To read Anthony Lane's recent review of Quentin Tarantino's "Django Unchained" is to read more about Lane, perhaps, than the film he has his eye on. He is clearly uncomfortable, even as he attempts an even-handed take. Though at first it's not entirely clear why Lane misses the point of the film so confidently.
And then it dawns on you: Lane wanted a tidier morality tale based on morals he subscribes to. Although he doesn't directly state what his moral framework is, there are sentences that provide clues to his qualms. Here are a few lines from Lane:
- If only Tarantino made films during "a straighter age."
- Tarantino is "snared in a tangle of morality and style."
- Tarantino is "dangerously in love with the look of evil, and all he can counter it with is cool--not strength of purpose, let alone goodness of heart, but simple comeuppance, issued with merciless panache."
One would almost think Lane wanted to say "uppity" instead of comeuppance. To expect of Tarantino an easier and more palatable liberal morality of a different and "straighter age" is quite far off the mark. This is Tarantino. Pop stylist of killers. And this is a pop movie with a grim moral interest to show us a spectacular and fictional super hero in Django (Jamie Foxx) who is equal to the task at hand. Does Lane think that it would have made sense for Django to preach nonviolence from a pulpit? To merely and politely tell Calvin Candie (Leonardo DiCaprio) or those around him in Candyland that he is wrong to make men fight to the death, wrong to engage in incest with his sister, wrong to enslave thousands of people and kill with impunity? In a different film, we might have seen and cheered the rise of a peaceful deacon preaching universal brotherhood, but not here.
Why? Because Tarantino's morality is elsewhere. He's not interested in a pure leader with a certain moral vision, a Christ who turns the other cheek. Tarantino is interested in justified killing and revenge in the spirit of the Old Testament. In "Django Unchained," he gets both: Dr. King Schultz (Christoph Waltz) has the law on his side and Django is morally justified to save his wife. In this realm, Lane completely effaces what amounts to a significant display of slavery's complexities for whites and for blacks. I would argue that Stephen the Uncle Tom (Samuel L. Jackson) deserved to die miserably. It's not that his life wasn't difficult or that he had to make difficult choices. He certainly did. But he was a terrible person who witnessed and all but admits to torturing and killing thousands of people. To make this point, Stephen tells Django that he knows how long is takes for a castrated man to bleed to death.
Redemption for Stephen would have been ridiculous and it would have hurt the film. This Uncle Tom had to die. And he deserved what he got, however cruel that may seem to Lane. In contrast, Harriet Beecher Stowe's Uncle Tom "should have lived" because he was such a sentimentally good man. It's part of the power of Tarantino's film that he flips this established stereotype. Imagine how awful it would have been if Stephen lay dying and somehow "forgave" Candie for his cruelty, as Stowe's Uncle Tom forgave Legree's brutal overseers. It can't even be stomached.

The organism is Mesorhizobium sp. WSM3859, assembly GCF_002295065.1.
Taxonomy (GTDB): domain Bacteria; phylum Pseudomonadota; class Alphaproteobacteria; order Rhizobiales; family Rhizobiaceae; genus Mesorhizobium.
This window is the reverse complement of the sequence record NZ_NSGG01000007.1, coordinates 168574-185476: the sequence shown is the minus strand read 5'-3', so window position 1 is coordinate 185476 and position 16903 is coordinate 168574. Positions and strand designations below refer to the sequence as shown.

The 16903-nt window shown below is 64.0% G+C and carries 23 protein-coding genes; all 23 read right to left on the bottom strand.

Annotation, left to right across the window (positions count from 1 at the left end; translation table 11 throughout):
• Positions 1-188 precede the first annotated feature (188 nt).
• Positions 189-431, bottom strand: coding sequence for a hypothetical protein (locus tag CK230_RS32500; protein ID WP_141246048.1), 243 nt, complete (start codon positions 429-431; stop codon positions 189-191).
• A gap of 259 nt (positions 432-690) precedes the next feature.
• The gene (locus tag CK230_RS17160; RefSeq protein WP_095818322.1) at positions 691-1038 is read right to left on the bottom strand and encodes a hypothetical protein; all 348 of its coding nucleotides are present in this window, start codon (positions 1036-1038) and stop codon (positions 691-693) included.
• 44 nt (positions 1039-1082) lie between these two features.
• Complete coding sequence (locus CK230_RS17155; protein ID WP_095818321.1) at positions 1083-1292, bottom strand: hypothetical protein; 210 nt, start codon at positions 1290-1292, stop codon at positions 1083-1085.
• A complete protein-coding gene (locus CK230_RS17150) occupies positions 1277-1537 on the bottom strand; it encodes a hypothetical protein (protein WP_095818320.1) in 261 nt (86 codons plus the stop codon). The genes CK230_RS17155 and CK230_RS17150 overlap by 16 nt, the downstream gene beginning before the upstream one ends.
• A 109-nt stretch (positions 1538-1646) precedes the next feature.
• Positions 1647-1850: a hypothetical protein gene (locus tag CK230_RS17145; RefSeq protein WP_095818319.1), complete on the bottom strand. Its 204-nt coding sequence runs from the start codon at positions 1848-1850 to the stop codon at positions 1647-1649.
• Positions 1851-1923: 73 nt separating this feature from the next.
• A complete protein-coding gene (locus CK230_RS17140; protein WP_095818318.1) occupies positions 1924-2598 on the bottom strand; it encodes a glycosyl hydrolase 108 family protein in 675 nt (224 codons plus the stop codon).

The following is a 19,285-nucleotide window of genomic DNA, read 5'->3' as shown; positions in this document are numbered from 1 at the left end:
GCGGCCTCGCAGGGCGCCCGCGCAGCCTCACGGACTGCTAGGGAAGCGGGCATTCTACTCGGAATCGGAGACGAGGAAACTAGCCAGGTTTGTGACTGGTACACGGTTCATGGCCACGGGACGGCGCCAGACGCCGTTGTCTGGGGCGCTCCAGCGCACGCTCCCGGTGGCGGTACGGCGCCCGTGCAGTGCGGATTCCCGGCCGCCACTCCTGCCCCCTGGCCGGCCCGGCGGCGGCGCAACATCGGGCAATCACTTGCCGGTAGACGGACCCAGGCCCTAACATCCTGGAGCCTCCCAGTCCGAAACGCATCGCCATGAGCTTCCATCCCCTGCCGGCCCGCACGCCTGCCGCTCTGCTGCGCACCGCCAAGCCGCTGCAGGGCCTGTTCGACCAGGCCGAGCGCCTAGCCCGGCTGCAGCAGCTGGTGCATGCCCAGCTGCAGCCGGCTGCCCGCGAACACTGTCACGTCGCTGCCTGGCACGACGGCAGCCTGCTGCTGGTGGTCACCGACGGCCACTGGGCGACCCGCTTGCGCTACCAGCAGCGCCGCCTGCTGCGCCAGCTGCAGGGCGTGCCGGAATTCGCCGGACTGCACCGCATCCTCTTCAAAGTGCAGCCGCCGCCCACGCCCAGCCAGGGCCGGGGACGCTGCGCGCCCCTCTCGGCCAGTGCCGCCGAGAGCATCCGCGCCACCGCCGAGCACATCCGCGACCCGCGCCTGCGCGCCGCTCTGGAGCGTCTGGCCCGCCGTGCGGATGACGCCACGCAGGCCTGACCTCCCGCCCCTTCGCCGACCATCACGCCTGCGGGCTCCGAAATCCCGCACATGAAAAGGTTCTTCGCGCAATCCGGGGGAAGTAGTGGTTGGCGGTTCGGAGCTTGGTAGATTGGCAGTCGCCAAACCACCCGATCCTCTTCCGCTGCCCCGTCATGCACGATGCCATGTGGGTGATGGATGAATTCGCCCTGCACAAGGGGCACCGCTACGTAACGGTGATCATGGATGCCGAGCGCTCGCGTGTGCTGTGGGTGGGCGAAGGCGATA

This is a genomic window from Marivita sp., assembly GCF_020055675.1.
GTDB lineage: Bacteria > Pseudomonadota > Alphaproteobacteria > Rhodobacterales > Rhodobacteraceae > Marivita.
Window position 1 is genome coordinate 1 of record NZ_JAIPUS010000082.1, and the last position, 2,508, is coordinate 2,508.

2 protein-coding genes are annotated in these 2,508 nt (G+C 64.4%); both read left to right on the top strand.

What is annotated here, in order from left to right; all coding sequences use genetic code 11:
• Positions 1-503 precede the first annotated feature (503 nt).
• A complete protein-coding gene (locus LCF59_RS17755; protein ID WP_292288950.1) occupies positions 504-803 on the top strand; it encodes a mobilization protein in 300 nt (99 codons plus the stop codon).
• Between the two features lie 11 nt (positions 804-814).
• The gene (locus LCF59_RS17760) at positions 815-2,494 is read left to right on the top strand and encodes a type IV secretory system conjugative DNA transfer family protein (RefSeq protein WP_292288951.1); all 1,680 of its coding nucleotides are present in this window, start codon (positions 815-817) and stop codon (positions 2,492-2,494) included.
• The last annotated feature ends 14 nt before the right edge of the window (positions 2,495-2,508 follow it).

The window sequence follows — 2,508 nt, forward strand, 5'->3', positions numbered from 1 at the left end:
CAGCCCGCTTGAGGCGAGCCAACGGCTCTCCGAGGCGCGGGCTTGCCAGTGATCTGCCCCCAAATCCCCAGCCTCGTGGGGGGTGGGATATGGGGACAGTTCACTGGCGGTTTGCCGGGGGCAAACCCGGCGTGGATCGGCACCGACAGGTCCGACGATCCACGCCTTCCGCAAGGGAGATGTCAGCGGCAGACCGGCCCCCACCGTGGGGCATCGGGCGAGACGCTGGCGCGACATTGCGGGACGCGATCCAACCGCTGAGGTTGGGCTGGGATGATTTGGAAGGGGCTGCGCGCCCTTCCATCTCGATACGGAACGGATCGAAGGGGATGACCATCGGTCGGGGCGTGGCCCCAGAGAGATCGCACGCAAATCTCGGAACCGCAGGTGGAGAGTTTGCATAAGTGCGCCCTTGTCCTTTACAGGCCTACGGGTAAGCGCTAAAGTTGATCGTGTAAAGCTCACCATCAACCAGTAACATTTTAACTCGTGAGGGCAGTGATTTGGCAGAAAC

And yet, on a lighter and more cynical note, Tarantino is our contemporary artist of pop killers, in the tradition of Sam Peckinpah and others. And he always has been. Grim revenge on a hated character, or the death of an admired one, is what it's all about. In hindsight, you could have seen Stephen's death coming from miles away. And Tarantino certainly helps us thirst for his gruesome end. You might find this particular act of an artist distasteful, or even immoral, but to expect anything different of Tarantino is naive and perhaps willfully blind to the genre's reality and maybe even our history.
And then there's the white woman. Lane sat uncomfortably in the audience and was "disturbed by the yelps of triumphant laughter... as a white woman was blown away by Django's gun." Well, that just about tops things off. Lane never mentions being disturbed by the scene of a man being eaten by dogs, perhaps one of the most difficult deaths I've seen on film, but the hilariously portrayed boomerang-of-a-killing of a slavery-colluding white woman just gets under his skin. Even though we "should not laugh," Candie's sister gets flicked like a pea into another room when she's shot, practically bouncing off screen.
The one insight that Lane gets right is the superficiality of Broomhilda (Kerry Washington). Unfortunately, her character is rather flat due to the script, and it didn't have to be like that. Washington does well with what she has, but I was secretly hoping that Broomhilda would join in the melee as an echo of the Kill Bills, an idea to which, I suspect, Lane might take exception. It's a legitimate critique to ask Tarantino why he didn't give Broomhilda more strength of character and maybe even a little revenge.
So, what's up? For me, the essential underpinning of Lane's liberalism in this article is his need to see black heroes as morally superior; to which, I would say, we all (adults, in this case) have a right to the spoils of this very violent pop culture, sometimes deep, sometimes hilarious. In this way, Django is not exactly freed from the chains of "mid-nineteenth century America," as Lane would have it, but freed from being a hero who might too easily settle us with an uncomfortable past. Django reminds us of the terrible blood bath that it was.